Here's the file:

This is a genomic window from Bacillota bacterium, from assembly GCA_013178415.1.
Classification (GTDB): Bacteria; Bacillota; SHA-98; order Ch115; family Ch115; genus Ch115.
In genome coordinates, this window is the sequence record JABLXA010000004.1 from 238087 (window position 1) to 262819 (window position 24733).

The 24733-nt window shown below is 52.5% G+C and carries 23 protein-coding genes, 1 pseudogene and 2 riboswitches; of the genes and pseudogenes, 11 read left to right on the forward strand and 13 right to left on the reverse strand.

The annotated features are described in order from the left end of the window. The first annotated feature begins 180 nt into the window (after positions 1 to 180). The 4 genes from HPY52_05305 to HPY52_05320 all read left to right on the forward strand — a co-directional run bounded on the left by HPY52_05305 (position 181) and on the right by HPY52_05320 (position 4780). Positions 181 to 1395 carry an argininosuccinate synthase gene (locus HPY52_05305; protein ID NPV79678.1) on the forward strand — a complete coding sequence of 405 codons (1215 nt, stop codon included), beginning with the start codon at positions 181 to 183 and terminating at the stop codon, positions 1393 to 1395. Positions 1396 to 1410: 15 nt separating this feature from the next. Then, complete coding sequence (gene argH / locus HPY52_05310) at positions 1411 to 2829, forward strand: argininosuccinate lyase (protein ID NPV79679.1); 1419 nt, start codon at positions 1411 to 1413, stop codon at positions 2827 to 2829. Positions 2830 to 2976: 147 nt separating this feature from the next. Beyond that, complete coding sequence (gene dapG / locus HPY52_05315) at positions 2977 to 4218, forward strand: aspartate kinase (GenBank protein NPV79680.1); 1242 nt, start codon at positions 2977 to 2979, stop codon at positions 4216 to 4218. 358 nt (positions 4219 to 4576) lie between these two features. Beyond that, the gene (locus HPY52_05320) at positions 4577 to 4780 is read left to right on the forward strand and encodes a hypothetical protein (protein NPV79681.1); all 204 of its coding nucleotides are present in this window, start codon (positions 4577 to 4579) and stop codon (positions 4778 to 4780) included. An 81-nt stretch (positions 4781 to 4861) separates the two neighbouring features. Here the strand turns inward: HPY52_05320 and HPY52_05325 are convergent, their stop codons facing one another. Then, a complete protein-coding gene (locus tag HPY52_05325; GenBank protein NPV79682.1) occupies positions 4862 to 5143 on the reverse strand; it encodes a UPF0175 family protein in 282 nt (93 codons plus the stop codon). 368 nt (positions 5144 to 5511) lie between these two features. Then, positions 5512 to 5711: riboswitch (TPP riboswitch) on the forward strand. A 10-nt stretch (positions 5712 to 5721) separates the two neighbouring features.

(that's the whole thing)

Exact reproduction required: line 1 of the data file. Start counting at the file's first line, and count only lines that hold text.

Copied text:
This is a genomic window from Bacillota bacterium, from assembly GCA_013178415.1.